Marty Lederman has two excellent posts about the oral arguments in Zubik v. Burwell earlier this week. The first deals with why the use of the “hikacking” metaphor to try to explain why the latest accommodation to employers with religious objections constitute a “substantial burden” is inapt.
Even if one assumes arguendo that these employers still face a “substantial burden” — and Kennedy’s position, like that of the other Republican nominees, seems to be that the word “substantial” should for all intents and purposes be read out of the statute — the government can still prevail if it can show that the new accommodation is the least restrictive means of advancing the compelling state objectives of the ACA. And here’s where the conservative arguments stop being merely implausible and become something worse. The proposed less restrictive choice available to the government posited by Alito and Roberts shows either egregious bad faith or nearly comprehensive ignorance of the relevant policy details:
The oral argument focused on one of the petitioners’ proposed alternatives, raised by Justice Alito–namely, offering women who work for an objecting employer the option of “obtain[ing] a contraceptive-only policy free of charge on one of the Exchanges.” Because such contraception-only plans would not really be insurance plans in the typical sense–they would simply be a means of payment for preventive services that the women in question will purchase–such an option would have to be fully subsidized by Congress (for otherwise the insurance companies would have no incentive to offer such stand-alone “coverage”).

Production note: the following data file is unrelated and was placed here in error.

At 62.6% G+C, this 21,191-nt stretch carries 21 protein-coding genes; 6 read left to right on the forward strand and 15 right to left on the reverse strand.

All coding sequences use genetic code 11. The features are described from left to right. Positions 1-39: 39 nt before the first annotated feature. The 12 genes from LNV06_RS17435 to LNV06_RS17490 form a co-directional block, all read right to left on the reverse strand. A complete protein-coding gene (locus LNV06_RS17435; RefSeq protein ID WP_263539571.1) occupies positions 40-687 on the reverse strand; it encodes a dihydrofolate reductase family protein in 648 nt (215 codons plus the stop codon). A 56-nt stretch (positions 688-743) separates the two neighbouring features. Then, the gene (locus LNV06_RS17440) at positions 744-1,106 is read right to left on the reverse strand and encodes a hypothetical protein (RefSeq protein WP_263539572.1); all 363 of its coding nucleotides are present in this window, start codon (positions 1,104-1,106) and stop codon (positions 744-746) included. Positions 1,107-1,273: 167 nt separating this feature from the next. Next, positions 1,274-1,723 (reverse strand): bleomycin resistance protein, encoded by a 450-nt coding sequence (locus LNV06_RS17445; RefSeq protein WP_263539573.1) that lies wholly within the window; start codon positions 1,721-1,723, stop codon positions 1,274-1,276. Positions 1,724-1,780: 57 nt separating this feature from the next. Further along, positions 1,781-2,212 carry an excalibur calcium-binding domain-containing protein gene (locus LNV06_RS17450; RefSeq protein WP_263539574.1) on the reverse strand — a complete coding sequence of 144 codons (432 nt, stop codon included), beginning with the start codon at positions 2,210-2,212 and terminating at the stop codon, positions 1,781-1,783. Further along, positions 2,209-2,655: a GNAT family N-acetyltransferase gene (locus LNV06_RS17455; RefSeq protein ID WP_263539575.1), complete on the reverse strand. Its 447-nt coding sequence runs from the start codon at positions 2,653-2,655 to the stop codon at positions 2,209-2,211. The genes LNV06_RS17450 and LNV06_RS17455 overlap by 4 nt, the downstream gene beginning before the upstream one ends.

Such a “subsidized contraception-only Exchange plan” option would not be a less restrictive means of advancing the government’s compelling interests, for purposes of RFRA. Most obviously, it would, quite simply, result in fewer women having access to effective contraception–and thus more unplanned pregnancies–by creating (in the SG’s words) “precisely the kinds of barriers” to access “that Congress was trying to eliminate.” Part III-A-1-a of the Health Experts’ amicus brief (pp. 12-14), filed by Marcy Wilder and Hogan Lovells, offers a compelling explanation of why that’s the case: I set out that explanation below.
Before turning to that reason, however, there is an even more fundamental objection: A “subsidized contraception-only exchange plan” option cannot be a less restrictive means for purposes of RFRA because it would require a new legislative enactment, including a new appropriation (or some other financial mechanism, such as tax credits) to pay — in full — for the costs of the hypothetical contraception-only plans.
It’s worth clicking through to read the elaboration of the argument, which is definitive. I just wish I was equally optimistic about whether it will persuade Kennedy.